Community banks play an important role in the banking and financial services industry, often serving areas and demographics overlooked by national banks. There are over 4,500 community banks in the United States, making up over 90% of all FDIC-insured institutions. Let’s explore what sets community banks apart and how they benefit local economies.
Defining Community Banks
Community banks, also called community development banks, are small, locally owned and operated banks. They are characterized by:
- Local focus – Community banks cater services to local individuals and businesses.
Most community banks have under $10 billion in assets. Many have just one or a few branch locations in a single city or county.
Community banks rely on close personal relationships with customers in their service area. They provide highly customized products and services tailored to community needs.
Local Ownership and Leadership
Community banks are led by local executives and board members connected to the community. Decisions are made with intimate knowledge of local conditions versus a one-size-fits-all corporate approach.
Benefits of Community Banks
Community banks offer unique advantages including:
Customers get to know bankers and receive customized solutions based on personal circumstances and goals. Decisions are made locally by people familiar with each customer.
Local Economic Growth
Community banks provide essential capital and services that help small businesses, farmers, and other customers in the community thrive and grow the local economy.
Focus on Agriculture and Small Business Lending
Unlike big banks, community banks specialize in providing loans to farmers, ranchers, and small business owners in their service territory. This supports economic diversity and jobs.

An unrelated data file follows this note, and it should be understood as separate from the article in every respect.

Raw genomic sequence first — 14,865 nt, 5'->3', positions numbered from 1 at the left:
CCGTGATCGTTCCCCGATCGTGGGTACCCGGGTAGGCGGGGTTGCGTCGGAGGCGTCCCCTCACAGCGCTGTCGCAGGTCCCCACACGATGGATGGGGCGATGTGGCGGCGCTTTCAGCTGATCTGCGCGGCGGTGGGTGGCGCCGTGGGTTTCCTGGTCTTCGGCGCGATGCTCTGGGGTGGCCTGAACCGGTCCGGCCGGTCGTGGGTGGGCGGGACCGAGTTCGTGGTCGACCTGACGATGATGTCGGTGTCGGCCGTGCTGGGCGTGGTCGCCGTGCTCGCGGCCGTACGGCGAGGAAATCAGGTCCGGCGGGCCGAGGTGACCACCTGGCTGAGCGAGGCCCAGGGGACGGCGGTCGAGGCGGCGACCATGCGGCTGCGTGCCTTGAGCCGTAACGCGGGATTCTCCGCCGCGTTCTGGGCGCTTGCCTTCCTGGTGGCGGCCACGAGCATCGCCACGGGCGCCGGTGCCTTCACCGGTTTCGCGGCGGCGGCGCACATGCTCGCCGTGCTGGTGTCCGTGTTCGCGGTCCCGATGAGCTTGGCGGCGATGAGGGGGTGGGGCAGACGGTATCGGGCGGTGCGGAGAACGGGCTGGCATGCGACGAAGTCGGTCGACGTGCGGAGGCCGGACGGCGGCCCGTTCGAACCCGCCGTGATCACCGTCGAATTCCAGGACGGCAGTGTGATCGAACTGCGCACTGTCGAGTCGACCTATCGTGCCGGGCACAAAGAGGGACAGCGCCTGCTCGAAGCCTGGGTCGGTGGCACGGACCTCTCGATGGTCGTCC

Investment in Local Needs
Community banks direct deposits back into the community to fund lending products that align with local priorities, such as affordable housing programs.
Stability in Times of Recession
Large national banks restrict lending during recessions. However, community banks continue serving local borrowing needs, even if it means lower profitability.
Challenges Facing Community Banks
While community banks fill a critical niche, they also face unique challenges including:
Economies of Scale
Lacking size and geographic scale, community banks have higher operating costs per dollar of assets compared to megabanks. This can inhibit growth strategies.
Access to Capital
Raising capital can be difficult for community banks. They compete for funding and deposits against bigger banks with ubiquitous ATM networks and nationwide marketing.
Community banks must keep pace with technology and cybersecurity advancements, just like large banks. But they lack resources to make big investments in new systems.
Industry regulations usually target complex big banks. But community banks get caught up in the extensive rules, compliance procedures, and costs despite their simpler operations.
Young generations are more inclined to use digital banking from fintech and national brand banks. This erodes community banks’ local customer bases.
The Future of Community Banking
While facing hurdles, community banks remain resilient. Here are some trends and strategies that will shape their ability to thrive going forward:
Industry consolidation will continue, with smaller community banks merging to gain efficiency and remain competitive. Those that stay independent will need strong niches.
Most community banks will remain committed to local markets. But some may open branches or acquire banks in other metro areas to grow assets and customers while preserving their community approach.
New Technology Partners
Partnerships with fintech firms will allow community banks to offer innovative solutions like digital apps and online account opening while letting fintechs leverage the banks’ customer trust and deposits.
Successful community banks will avoid being everything to everyone. Specializing in commercial lending, small business services, or other areas of expertise will differentiate them from megabanks.
Focus on Quality Over Quantity
Maintaining strong underwriting and close customer relationships will be more critical than chasing rapid asset growth, which can jeopardize stability. Disciplined growth protects community banks.
From spurring small business growth to supporting farmers and low-income families, community banks are essential partners for economic prosperity in local markets. These homegrown institutions provide relationship-based solutions that big banks simply cannot offer mortgage loan. As community banks adapt to increasing challenges, they continue serving communities and customers in a more personalized way.